Diagnosing Johne’s disease in a herd or flock has traditionally required culture of faecal samples to detect the presence of viable disease-causing bacteria. This organism (Mycobacterium avium subspecies paratuberculosis) is very slow growing and requires culture for 12 weeks. Clearly this is not a quick test when you want to determine if a farm has Johne’s disease.
In collaboration with the NSW Department of Primary Industries (Elizabeth Macarthur Agricultural Institute, EMAI), we have recently developed the HT-J direct faecal test which can provide a result within a week of the sample arriving in a diagnostic laboratory. The HT-J test detects the presence of genetic material (DNA) of the bacterium present in faecal samples from cattle or sheep and it is as sensitive as liquid cultures for detecting the disease-causing organism.
The name HT-J is shortened from “High-throughput Johne’s” test and an additional advantage of the test is that it can be carried out in a high-throughput format (96 samples and controls in a plate) which means it is easier to test a large number of samples. We have carried out extensive validation of this test on nearly 2000 samples from across Australia.
The HT-J test has been approved by SCAHLS (The Subcommittee on Animal Health Laboratory Standards) for use in Australia and New Zealand for detection of Johne’s disease in sheep and cattle. http://www.scahls.org.au/LabTests/Pages/SCAHLS-approved-tests.aspx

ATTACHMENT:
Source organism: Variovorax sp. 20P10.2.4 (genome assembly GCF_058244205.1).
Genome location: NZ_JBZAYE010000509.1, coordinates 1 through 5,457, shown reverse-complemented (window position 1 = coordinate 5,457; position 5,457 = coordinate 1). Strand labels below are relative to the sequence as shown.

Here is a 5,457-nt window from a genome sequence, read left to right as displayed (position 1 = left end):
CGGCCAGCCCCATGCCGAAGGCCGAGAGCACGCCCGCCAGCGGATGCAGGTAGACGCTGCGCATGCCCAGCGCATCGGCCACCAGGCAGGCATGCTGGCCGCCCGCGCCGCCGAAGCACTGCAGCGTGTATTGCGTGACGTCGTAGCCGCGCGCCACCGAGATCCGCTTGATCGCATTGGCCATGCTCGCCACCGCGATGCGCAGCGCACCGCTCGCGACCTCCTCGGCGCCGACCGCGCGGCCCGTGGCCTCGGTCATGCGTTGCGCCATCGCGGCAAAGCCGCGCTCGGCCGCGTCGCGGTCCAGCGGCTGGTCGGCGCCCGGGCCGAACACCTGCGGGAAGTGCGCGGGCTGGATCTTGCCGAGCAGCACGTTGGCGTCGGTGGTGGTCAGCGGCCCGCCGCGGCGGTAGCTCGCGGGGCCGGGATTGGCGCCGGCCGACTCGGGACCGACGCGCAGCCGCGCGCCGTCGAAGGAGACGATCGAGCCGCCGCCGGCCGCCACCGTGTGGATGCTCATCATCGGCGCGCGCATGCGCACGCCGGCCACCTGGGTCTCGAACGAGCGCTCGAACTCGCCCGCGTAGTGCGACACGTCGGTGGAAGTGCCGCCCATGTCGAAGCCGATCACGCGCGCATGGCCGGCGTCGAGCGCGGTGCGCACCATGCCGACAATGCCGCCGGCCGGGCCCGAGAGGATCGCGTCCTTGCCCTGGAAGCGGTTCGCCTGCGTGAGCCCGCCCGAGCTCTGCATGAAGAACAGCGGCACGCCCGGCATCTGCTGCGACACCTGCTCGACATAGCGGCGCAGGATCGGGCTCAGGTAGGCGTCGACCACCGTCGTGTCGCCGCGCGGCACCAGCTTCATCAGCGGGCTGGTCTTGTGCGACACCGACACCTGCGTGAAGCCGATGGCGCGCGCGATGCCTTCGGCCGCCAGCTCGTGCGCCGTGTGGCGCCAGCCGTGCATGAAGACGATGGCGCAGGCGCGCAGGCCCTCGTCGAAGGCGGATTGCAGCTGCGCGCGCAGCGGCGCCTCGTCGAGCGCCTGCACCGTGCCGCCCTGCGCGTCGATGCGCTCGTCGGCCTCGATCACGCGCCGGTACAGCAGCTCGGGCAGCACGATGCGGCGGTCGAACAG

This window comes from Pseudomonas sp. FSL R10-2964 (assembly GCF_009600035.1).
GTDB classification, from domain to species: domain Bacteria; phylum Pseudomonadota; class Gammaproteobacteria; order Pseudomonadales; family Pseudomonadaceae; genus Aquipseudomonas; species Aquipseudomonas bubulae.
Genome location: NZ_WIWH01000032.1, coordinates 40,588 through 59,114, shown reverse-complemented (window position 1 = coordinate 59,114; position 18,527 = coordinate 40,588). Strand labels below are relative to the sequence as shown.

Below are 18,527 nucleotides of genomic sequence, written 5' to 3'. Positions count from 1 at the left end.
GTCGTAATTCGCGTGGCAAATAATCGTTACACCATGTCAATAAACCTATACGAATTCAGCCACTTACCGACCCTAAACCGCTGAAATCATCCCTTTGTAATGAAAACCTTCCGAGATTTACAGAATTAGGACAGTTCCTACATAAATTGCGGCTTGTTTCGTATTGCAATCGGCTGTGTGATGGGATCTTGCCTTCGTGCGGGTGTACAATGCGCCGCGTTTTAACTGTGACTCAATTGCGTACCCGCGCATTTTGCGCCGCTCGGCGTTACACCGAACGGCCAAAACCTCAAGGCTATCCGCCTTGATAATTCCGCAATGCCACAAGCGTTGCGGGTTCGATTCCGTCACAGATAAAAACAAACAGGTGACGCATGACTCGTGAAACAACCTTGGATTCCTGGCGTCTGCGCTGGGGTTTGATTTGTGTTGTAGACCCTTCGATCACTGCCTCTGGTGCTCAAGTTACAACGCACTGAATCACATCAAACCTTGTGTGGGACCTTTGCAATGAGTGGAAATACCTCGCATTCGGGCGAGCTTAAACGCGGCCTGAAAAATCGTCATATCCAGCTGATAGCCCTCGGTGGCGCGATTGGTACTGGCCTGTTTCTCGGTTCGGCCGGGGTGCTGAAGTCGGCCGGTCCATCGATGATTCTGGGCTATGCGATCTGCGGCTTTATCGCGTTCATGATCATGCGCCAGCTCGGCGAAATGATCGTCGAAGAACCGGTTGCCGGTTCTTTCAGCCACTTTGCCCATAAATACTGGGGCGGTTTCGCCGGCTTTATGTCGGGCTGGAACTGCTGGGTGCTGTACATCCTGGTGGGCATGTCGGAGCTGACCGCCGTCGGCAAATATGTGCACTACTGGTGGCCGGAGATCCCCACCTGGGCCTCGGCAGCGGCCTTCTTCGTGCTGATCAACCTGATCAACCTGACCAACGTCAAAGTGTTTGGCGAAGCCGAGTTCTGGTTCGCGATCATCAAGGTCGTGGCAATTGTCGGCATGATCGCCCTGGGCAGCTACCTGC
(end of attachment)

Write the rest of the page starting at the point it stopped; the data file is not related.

In 2012 a workshop was run by the team here in collaboration with EMAI to train diagnostic laboratory technicians to carry out this test. A follow up technical workshop was held in 2014. The University continues to offer technical support for laboratories that are running the test through a technical working group that meets regularly.
To hear more about how the test can be used, you can listen to an interview with Prof. Richard Whittington, one of the test developers. http://www.abc.net.au/news/2014-05-20/new-johnes-test-a-big-step-forward/5464190
The development and validation of the new faecal PCR test has been published in the international scientific literature:
Plain, KM, Marsh IB, Waldron AM, Galea F, Whittington AM, SaundersVF, Begg D J, de Silva K, Purdie ACand Whittington R J (2014). High-throughput direct fecal PCR assay for detection of Mycobacterium avium subsp. paratuberculosis in sheep and cattle. Journal of Clinical Microbiology 52, 745-757.